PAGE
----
The Packers didn’t show any two-back sets in the preseason. I won’t be surprised if they deploy it on nearly 20 percent of the snaps.
Rodgers talked at length about ways to attack with two backs.
“They can both, obviously, run the ball really well,” he said of Jones and Dillon. They can both catch it out of the backfield well. Different types of backs. I was talking to Matt (LaFleur) this morning about it, they’re both I feel dangerous in the open field. Jonesy’s such a slasher and, when he gets the ball, he’s tough to take down. He’s got great balance, low center of gravity. And 28 learned how to run behind his pads, and he can punish, especially in the wintertime, but he can also make you miss. He’s tough to bring down. He’s got tremendous quad size and strength.”
Ideally, the Packers will wear down the Vikings’ defense with an array of short and intermediate passes mixed with a heavy dose of the run game. I suspect the Packers will run right at Hunter and Smith to test their willingness to tackle, as opposed to just pinning their ears back.
Allen Lazard missed Monday’s practice for an undisclosed reason, although LaFleur didn’t sound overly concerned about his game status. Along with Lazard, look for veteran Sammy Watkins to contribute in Week 1. Watkins has a reputation for starting fast. We’ll see if it holds.
** Packers’ defense
Packers’ fans haven’t anticipated watching a great defense in years.
This is that year.
The Packers’ 10th-ranked defense has been galvanized by a second season with De’Vondre Campbell and Rasul Douglas, plus the ongoing improvement of edge rusher Rashan Gary.
Kenny Clark remains one of the league’s top defensive tackles, and he’ll have veteran Jarran Reed lining up next to him. Dean Lowry is coming off a solid season and second-year tackle T.J. Slaton has looked good.
Rookies Devonte Wyatt and Jonathan Ford will be brought along slowly, a luxury they can afford right now.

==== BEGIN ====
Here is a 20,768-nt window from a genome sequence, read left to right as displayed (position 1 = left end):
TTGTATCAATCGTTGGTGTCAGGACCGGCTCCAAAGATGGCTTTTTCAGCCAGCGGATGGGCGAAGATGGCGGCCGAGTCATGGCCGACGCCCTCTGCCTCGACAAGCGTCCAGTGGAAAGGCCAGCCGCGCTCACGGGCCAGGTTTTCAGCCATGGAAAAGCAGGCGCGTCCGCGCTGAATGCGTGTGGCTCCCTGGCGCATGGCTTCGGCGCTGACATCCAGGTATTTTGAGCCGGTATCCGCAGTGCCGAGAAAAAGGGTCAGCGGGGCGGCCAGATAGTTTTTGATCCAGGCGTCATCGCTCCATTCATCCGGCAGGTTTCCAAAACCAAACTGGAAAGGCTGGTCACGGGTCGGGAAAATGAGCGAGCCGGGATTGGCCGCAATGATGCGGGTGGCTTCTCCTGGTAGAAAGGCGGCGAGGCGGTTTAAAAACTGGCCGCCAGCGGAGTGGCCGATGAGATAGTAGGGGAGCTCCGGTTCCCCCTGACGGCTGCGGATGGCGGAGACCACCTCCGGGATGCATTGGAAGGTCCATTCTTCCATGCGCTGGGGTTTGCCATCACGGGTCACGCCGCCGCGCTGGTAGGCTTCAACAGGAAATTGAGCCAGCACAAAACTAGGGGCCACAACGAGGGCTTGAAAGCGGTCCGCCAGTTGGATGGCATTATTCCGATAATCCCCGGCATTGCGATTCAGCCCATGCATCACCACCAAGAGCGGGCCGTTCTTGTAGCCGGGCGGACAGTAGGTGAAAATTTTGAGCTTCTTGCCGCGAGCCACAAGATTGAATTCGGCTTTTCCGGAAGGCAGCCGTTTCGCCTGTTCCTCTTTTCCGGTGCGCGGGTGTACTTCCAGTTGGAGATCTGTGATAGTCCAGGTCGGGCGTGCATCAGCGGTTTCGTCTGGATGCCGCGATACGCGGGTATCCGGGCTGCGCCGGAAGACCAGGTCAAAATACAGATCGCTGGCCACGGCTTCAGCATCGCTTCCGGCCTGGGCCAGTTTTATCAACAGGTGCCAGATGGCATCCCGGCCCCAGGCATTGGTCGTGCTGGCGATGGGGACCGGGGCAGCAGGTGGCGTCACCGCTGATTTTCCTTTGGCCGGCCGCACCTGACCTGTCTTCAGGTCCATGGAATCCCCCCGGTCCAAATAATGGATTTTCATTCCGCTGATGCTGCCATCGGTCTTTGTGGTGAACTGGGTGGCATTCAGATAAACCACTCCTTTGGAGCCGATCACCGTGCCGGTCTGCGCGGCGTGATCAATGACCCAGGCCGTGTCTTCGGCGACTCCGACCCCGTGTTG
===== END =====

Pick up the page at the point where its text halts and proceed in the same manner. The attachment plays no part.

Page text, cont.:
The corners are loaded with All-Pro Jaire Alexander, promising second-year pro Eric Stokes and Douglas. Adrian Amos and Darnell Savage will direct traffic at safety.
The Packers’ defense is feeling the vibe – and the vibe is good.
** Packers’ special teams
NFL rosters annually undergo a 33-percent makeover. The Packers were no different. They kept all 11 draft picks plus an additional seven players. Reed and Watkins were the offensive and defensive niche players, while the other five roster spots were devoted to special teams.
Safeties Dallin Leavitt and Rudy Ford, plus corner Keisean Nixon, each led their teams in special teams tackles the past three seasons. Punter Pat O’Donnell and long snapper Jack Coco are the others. With new coordinator Rich Bisaccia running the show the coverage units should be better. The return game appears to be in the hands of Amari Rodgers on punt returns and perhaps Romeo Doubs or Rodgers on kick returns.
The Packers’ offense is likely to experience some growing pains while the tackles and tight end Robert Tonyan settle in after their injuries. The absence of Rodgers’ go-to receiver, Davante Adams, also is a factor.
Meantime, Green Bay’s defense is excited about the challenge presented by Kirk Cousins, Dalvin Cook, Justin Jefferson and the Vikings’ offense.
So long as the Packers’ special teams units don’t sabotage the effort, look for Green Bay to notch a 26-19 victory at Minnesota.